Running is a mental sport, more than anything else.  You’re only as good as your training, and your training is only as good as your thinking.

Lauren Oliver

Running is both physically and mentally challenging.  To achieve your goals, powerful legs and big lungs aren’t enough—you also need a strong head.  Your mental toughness is just as important as your fitness level on race day.  Our group runs will prepare you physically.  But I want to address the mental aspect – the negative thoughts and conversations we have in our heads, and how to overcome them.

Let’s talk about MANTRAS.

Words are powerful.  They can rally crowds, inspire greatness, and get you out of a terrible funk halfway through your training or race.

Athletes have long been taught to replace negative thoughts with positive ones to improve their performance.  Countless research studies in sports psychology have proven the power of positive thinking and self-talk.  Athletes who go into a workout or race with positive thoughts perform significantly better and more consistently than those who approach workouts and races with a negative attitude.  So how do we tap into that and put it into practice?  Many athletes use motivational quotes or short phrases known as “mantras” to help get them through workouts.  The Sanskrit word “mantra” literally means “instrument for thinking.”  As such, these short words or phrases have long been used to focus the mind in meditation.  Mantras have been around for at least 3,000 years, but they are having a mainstream moment.  We meditate on them.  We find them in pop songs that encourage us to “Let It Go” and get “Happy.”  We tape them to our fridges and computers, pin them to our Pinterest boards, InstaQuote them on Instagram.

Think of a mantra as a useful mental tool you can use to get through the toughest, and most challenging part of a workout by spinning negative thoughts into positive ones, which can help control your inner state and stay in the moment.

The mantras that work the best are personal, positive, short, and action-oriented.  An effective mantra addresses what you want to feel, not the adversity you’re trying to overcome.  In fact, when discomfort strikes, the worst thing you can do is embrace the pain.  When you start thinking, “Oh, this hurts,” “Oh, I have a side stitch,” “Oh, my legs are tired”— those negative thoughts pile on.  A good mantra diverts your mind from thoughts that reinforce the pain to thoughts that help you transcend it.

Strength Mantras will connect into your hidden resources that keep you going when tired.  The specific words you choose will help to make subconscious and intuitive connections with muscles and your inner resolve.  As you learn to tap into the right brain, you’ll coin phrases that continue drawing on mental or spiritual resources.  The best ones will be your own mantras that relate to your experiences with words that work.  Action phrases not only keep you going but also help you perform as you find ways to dig deeper into your resources.  The following have been used when under physical and mental stress, but use these only as a primer.  

  • Feet-stay light and quick, keep moving
  • My legs are strong
  • My heart is pumping better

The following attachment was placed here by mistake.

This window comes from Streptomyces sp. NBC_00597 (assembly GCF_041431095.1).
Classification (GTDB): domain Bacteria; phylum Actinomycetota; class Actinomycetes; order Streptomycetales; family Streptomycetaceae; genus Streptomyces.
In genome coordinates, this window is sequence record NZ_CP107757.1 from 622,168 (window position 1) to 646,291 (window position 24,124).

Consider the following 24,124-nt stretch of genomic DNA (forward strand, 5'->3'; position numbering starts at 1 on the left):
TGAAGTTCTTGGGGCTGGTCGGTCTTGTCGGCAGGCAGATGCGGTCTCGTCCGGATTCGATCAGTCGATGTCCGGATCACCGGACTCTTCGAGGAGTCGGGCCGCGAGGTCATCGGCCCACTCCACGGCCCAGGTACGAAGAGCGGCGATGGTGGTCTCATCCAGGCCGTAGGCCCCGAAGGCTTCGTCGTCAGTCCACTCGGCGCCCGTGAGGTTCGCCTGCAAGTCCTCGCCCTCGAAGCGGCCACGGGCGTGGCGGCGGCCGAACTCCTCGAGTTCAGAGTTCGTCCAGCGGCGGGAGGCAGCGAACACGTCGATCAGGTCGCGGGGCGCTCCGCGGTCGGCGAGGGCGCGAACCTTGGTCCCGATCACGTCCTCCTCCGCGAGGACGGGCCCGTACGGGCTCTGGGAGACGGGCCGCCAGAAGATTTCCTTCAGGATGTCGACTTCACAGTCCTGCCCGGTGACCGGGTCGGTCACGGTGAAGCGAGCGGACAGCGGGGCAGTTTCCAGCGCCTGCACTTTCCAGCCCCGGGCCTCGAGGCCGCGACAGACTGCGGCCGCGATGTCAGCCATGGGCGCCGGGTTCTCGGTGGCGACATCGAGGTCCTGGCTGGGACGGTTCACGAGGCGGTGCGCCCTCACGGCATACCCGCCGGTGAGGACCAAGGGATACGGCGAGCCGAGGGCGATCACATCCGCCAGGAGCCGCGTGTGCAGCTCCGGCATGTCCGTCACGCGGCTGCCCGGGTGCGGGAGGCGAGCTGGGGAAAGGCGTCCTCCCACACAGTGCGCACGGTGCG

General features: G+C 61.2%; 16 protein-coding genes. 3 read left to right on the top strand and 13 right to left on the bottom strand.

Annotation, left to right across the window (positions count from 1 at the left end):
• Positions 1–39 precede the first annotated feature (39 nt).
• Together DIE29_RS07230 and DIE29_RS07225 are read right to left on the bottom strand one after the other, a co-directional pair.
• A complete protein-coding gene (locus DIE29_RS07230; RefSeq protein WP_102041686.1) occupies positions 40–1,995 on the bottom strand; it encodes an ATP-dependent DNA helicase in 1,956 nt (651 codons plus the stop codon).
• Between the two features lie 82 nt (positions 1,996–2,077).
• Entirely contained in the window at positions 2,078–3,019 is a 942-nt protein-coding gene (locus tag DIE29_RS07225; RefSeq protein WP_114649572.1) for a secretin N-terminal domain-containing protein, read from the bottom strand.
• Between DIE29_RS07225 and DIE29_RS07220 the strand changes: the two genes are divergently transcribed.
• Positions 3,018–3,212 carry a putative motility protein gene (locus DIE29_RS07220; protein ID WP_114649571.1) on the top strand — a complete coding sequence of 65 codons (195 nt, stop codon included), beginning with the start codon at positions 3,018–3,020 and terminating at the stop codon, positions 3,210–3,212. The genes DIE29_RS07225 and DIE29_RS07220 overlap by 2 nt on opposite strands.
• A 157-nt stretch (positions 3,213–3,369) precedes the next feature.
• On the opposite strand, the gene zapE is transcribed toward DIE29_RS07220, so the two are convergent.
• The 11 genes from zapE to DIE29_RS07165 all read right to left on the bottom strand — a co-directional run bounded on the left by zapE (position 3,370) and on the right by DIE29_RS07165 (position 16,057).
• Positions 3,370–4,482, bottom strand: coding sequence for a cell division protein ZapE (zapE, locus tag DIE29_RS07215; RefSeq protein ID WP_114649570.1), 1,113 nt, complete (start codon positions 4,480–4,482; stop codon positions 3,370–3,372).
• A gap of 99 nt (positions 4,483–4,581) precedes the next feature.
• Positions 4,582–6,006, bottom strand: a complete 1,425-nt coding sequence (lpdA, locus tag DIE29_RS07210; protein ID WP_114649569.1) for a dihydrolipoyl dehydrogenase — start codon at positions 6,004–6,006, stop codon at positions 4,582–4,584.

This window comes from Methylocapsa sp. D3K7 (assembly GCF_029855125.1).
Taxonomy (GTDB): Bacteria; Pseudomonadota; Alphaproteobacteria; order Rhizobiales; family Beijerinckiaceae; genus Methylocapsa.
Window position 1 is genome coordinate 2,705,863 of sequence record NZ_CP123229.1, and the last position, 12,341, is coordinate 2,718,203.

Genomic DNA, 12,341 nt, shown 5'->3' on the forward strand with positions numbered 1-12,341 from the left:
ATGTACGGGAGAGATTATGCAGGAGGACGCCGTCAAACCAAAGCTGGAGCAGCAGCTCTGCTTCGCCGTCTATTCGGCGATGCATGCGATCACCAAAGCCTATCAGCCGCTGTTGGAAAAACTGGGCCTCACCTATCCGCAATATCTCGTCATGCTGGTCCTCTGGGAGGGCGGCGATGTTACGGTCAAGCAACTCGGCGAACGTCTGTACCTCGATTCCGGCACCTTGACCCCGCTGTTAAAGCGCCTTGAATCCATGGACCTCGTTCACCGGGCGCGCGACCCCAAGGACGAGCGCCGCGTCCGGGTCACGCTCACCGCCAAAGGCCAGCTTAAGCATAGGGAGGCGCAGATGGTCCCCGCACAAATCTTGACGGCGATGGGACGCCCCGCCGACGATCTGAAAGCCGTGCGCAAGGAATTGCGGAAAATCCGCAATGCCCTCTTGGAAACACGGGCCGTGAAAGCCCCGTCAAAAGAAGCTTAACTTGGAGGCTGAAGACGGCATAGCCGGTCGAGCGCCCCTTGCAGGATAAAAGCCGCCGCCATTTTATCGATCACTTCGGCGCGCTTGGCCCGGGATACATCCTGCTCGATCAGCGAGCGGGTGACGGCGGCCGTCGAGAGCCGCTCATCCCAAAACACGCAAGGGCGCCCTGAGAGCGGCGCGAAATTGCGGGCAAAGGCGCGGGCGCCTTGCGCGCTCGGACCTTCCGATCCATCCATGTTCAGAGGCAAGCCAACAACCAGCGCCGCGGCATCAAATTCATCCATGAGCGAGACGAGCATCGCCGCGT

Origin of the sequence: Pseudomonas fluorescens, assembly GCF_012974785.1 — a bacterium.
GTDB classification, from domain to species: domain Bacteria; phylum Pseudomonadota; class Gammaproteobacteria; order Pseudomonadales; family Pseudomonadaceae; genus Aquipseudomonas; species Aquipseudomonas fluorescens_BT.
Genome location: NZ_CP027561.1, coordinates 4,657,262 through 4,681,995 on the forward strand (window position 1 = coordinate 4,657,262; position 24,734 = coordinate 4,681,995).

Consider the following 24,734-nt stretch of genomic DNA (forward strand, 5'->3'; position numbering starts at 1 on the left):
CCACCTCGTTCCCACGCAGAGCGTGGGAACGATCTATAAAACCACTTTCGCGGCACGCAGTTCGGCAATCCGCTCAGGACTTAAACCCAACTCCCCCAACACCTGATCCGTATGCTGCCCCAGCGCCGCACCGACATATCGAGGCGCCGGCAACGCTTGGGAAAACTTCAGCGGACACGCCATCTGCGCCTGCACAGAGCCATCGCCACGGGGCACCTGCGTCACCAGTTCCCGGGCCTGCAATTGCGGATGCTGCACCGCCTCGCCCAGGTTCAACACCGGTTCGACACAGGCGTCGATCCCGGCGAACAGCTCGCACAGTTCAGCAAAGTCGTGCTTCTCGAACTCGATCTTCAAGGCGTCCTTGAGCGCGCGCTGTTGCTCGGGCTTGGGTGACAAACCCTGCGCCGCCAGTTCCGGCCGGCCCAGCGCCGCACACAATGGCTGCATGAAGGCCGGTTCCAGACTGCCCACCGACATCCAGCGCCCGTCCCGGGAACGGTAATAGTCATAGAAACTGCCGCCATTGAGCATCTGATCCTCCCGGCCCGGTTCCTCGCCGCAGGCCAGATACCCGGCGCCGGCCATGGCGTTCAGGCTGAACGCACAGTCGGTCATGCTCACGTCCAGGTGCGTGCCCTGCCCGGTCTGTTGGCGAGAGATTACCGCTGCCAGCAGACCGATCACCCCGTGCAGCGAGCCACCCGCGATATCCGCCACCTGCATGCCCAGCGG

• More blood in the muscles
  • Lactic acid, go away
  • More oxygen, lungs
  • The strength is in there, I’m feeling it
  • Talk crazy to me, right brain
  • I’m feeling creative–I’m making adjustments
  • I feel comfortable–I’m in control
  • I feel good–I feel strong
  • I’m floating
  • Come to me–endorphins
  • I’m having fun
  • How bad do you want it?
  • It takes strength to do what you love

Funny Mantras get you to laugh, which is a right brain activity.

  • I feel like a clown, ballerina, football player, stooge
  • Float like an anchor, sting like a sponge
  • Where’s the bounce, glide
  • I’m all about that pace … no trippin’ (spinoff of the song by Meghan Trainor)

Creative Mantras

  • I’m building a house, railroad, community, bookcase, etc.
  • What type of novel could that person ahead of me have written?
  • What type of profession could that person on the sidewalk have?
  • What type of movie could be staged here?

Distraction Mantras start by preoccupying your left brain so that it won’t send you so many negative messages.  After saying these over many times you may be able to shift into the right brain.

  • Look at that store, car building, sign, etc.
  • Look at that person, hair, outfit, hat, T-shirt design, etc.
  • One more step, one more step
  • One more block, telephone pole, stop light, etc.
  • Baby steps, baby steps, baby steps
  • I can do anything for [##] minutes/seconds

Vision Mantras help you feel that you’re getting where you want to be.

  • I can see the next mile marker
  • I can feel the pull of the finish line
  • I can feel being pulled along by the runners ahead
  • I can feel myself getting stronger
  • I’m pushing through the wall
  • I’m moving at the right pace to finish with strength

Mantras can help you get through the tough moments in a race when negative thoughts and doubt are so overwhelming, and you need a boost.  Because you never know when a short phrase could be the difference of you crossing the finish line and not.  They even work during fast workouts or long runs – any time that you’re feeling compelled to quit or slow down.  Think about your training during your next race.  If you’ve done the work, trust your workouts.  The race is just an extension of your training.

Don’t defeat yourself mentally before you’ve even started.  Think strong words.  Repeat inspiring phrases.  Run even better. 

You are strong, ready and capable of the challenge ahead.  Repeat to yourself – “I CAN do this!”